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Ordre des ingénieurs du Quebec’s Kathy Baig: ‘Integrity is a key component of your professional brand’

Law Meets Engineering lecture at Concordia stresses the need for regulation, transparency and accountability
February 18, 2020
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By Joanne Latimer

Kathy Baig: “It pleases me to see this new generation of young engineers taking the ethical code so seriously.” Kathy Baig: “It pleases me to see this new generation of young engineers taking the ethical code so seriously.”

Kathy Baig had an impassioned message for students poised to graduate from the Gina Cody School of Engineering and Computer Science.

“Your professional brand follows you throughout your career — and your integrity is a key component of that brand.”

On January 28, 2020, Me Morton S. Minc, Concordia's Jurist-in-Residence and Me Robin Schiller, Director of Programming invited Kathy Baig, President of the Ordre des ingénieurs du Québec (OIQ), to be the guest speaker at the fourth Law Meets Engineering lecture.

Inspired by Concordia’s Jurist-in-Residence program, the law-related talk was the latest in a seven-part series.

A packed room of lawyers, engineers as well as students and faculty, listened to Baig speak on the ethical obligations of engineers and how those obligations are regulated by the OIQ.

From left: Robin Schiller, Morton Minc, Kathy Baig, Amir Asif and Martine Gervais. From left: Robin Schiller, Morton Minc, Kathy Baig, Amir Asif and Martine Gervais.

How to behave on the job

“Ideally, ethical behaviour governs the daily life of all professionals in every domain,” notes Me Morton S. Minc, Concordia’s Jurist-in-Residence and the evening’s host.

“Montreal has had its share of controversies where people haven’t respected a code while dealing with municipalities or town managers. Ethics are essential to ensure we govern ourselves in an appropriate manner.”

In her presentation, Baig outlined how the 65,000 members and future members of the OIQ — representing more than 47 types of engineers — are expected to act in the public’s best interest.

“Our mission at the OIQ is to protect the public by regulating our members, upholding the code and disciplining professional misconduct,” said Baig, who has been president for four years.

Her team at the OIQ includes 22 inspectors who evaluate members’ practices. Other staff members condemn illegal practice by non-engineers, provide mandatory continuing education and inform the public and members about conduct and prevention. The OIQ evaluates more than 200 requests per year.

“For each case brought to our attention, we apply a three-tier ethical decision test which focuses on transparency, setting a good example and reciprocity,” explained Baig. “In many cases, we’re looking for a conflict of interest, or the appearance of a conflict of interest.”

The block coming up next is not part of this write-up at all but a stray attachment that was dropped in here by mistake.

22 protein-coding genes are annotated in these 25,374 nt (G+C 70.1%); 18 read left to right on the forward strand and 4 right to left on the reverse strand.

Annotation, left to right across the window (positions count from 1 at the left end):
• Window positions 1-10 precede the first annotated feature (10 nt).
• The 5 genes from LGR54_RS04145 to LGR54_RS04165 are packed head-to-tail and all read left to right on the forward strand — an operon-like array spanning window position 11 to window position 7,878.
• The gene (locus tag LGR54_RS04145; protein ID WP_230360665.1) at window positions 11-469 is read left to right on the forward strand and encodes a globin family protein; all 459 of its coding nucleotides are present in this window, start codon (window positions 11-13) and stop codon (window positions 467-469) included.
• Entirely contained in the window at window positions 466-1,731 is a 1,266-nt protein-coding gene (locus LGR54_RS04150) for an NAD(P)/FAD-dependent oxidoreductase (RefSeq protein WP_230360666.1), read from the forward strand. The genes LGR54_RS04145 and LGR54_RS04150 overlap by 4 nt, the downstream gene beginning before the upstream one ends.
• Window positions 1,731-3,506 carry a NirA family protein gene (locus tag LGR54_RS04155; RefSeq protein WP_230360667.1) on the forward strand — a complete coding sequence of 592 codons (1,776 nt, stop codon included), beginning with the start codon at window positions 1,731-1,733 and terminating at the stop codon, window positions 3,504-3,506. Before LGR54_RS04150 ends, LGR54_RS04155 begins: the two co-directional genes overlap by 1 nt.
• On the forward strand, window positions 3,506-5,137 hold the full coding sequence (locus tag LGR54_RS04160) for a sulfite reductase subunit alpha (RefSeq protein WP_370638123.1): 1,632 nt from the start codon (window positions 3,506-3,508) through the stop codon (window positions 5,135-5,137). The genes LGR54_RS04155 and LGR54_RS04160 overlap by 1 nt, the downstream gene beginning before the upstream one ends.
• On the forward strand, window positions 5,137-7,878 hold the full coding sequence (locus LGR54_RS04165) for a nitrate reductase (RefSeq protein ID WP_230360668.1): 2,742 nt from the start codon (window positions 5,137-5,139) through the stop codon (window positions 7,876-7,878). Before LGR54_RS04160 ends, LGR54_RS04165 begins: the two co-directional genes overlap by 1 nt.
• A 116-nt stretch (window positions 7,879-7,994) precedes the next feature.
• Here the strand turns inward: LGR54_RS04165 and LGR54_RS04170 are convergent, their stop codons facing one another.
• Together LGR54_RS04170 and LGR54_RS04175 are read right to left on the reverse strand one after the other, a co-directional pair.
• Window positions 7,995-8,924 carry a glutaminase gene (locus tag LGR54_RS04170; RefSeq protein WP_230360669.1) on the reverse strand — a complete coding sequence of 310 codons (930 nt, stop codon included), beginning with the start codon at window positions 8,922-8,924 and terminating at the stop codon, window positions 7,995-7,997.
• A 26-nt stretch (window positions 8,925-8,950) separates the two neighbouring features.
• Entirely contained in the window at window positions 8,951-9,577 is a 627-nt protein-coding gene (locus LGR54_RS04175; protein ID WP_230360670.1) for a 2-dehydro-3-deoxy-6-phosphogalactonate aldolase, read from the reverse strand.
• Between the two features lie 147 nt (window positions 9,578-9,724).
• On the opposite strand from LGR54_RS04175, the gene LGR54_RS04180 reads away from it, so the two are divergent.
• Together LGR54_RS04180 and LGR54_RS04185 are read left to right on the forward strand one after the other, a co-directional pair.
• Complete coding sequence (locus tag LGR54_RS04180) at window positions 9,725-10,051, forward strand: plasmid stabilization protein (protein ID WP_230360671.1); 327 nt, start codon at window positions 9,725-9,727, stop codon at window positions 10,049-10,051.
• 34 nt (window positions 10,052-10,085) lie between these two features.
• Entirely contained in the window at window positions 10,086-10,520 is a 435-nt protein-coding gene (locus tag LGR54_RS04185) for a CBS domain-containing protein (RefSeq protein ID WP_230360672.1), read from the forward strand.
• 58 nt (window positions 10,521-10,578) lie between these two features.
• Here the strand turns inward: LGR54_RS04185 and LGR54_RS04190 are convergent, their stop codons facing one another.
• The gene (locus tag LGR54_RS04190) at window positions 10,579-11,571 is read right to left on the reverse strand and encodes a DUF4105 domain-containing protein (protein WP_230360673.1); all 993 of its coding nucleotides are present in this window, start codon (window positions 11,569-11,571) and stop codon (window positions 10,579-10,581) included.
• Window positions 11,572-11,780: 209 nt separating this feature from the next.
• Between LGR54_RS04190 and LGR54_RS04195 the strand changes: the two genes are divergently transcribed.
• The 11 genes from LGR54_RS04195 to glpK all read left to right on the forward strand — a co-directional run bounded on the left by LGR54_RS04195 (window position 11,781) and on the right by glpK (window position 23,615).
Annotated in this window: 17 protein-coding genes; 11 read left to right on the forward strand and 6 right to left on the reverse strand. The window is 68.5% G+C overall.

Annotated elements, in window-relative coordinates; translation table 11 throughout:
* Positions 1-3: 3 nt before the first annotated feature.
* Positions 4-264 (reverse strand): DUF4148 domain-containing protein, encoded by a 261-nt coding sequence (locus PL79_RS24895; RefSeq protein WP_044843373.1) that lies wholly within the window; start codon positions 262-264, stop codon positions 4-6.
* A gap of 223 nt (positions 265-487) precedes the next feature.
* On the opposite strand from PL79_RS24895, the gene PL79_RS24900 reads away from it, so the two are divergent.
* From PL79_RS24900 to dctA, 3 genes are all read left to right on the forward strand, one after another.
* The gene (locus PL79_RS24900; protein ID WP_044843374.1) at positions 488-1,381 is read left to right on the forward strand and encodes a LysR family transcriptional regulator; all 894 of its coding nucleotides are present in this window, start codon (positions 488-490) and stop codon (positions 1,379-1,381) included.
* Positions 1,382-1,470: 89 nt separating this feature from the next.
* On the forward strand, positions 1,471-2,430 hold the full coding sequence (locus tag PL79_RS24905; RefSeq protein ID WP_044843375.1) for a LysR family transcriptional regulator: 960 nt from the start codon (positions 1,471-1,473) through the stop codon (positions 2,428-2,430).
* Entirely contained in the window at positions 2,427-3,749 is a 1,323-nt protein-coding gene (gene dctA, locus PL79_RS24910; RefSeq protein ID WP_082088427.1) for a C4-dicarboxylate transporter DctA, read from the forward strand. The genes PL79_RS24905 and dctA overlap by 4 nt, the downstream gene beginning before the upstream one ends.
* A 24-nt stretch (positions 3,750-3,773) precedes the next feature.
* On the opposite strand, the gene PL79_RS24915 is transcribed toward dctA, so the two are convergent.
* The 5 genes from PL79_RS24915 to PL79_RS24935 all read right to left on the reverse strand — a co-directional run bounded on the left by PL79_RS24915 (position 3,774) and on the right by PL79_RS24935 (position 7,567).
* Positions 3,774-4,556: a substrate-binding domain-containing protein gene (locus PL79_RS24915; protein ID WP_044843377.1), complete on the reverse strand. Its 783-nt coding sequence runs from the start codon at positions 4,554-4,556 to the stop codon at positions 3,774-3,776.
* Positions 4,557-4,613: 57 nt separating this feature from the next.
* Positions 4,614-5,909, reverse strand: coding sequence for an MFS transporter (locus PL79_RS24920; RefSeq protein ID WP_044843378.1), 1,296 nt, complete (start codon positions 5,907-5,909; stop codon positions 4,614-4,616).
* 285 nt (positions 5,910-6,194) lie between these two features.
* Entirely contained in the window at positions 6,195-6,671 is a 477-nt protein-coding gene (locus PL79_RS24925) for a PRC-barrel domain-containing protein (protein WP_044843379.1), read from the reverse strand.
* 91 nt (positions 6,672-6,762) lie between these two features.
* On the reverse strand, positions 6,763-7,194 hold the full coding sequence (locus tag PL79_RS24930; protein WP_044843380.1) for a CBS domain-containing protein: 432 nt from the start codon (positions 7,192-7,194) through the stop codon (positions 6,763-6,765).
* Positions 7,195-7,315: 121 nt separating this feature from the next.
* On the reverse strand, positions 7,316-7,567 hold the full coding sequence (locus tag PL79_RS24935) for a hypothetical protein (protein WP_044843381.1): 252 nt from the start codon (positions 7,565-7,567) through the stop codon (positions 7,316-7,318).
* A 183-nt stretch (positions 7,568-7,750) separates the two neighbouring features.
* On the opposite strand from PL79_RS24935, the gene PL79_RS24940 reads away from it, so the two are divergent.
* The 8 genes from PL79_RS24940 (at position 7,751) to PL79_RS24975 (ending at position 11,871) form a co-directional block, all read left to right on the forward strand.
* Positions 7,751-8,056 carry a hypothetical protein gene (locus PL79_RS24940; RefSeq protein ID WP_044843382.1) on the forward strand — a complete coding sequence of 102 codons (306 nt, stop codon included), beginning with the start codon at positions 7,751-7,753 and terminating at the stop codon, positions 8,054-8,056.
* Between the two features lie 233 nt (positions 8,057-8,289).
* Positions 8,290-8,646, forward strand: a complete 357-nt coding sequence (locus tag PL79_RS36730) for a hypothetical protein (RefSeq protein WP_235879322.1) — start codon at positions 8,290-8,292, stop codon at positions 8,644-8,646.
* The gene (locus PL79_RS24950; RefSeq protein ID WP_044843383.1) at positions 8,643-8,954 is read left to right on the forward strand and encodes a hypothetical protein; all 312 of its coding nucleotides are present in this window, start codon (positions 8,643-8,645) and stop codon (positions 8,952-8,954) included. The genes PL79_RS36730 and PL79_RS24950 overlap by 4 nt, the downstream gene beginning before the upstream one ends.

The disciplinary process is no mere slap on the wrist. Fines can reach $62,500, and members can have their practice temporarily or permanently suspended or restricted.

“It pleases me to see this new generation of young engineers taking the ethical code so seriously,” noted Baig. “They have a heartfelt desire to keep the public safe.”

A promising start to the series

At the inaugural lecture of the Law Meets Engineering series in September 2019, guest speakers Me Nancy Cleman, partner at Lapointe Rosenstein Marchand Melançon and Me Nicholas Bertram, a patent procurement expert, discussed what engineers need to know about intellectual property. Among other things, they covered trade secrets, trademarks, copyrights, industrial design and patents.

The following event focused on business strategy, featuring Elliot Lifson, vice-chairman of Peerless Clothing Inc.

In November, Me Claudia Desjardins Bélisle and Me Marissa Frishman presented labour law tips for engineers and entrepreneurs. The two speakers — representing the employer and the employee — shared their knowledge on the most relevant facets of labour law.

Coming up next

The next Law Meets Engineering lecture series will focus on latent defects, also known as hidden defects, meaning significant problems in a building that are either unknown or “hidden” by a seller from a buyer at the time of the sale.

Who pays for the repairs? What are the best strategies to prevent litigation?

On February 25, 2020, join Me Robin Schiller in conversation with Me Harry Dikranian and Me Julien Grenier, as they explore the complicated legal issue of “latent defects”.

 

The Law Meets Engineering lecture series is designed for students in the Gina Cody School of Engineering and Computer Science. The events are free and open to the public. Register for the next lecture.

Learn more about Concordia’s Faculty of Arts and ScienceDepartment of History, the Jurist-in-Residence program and the Gina Cody School of Engineering and Computer Science.

 



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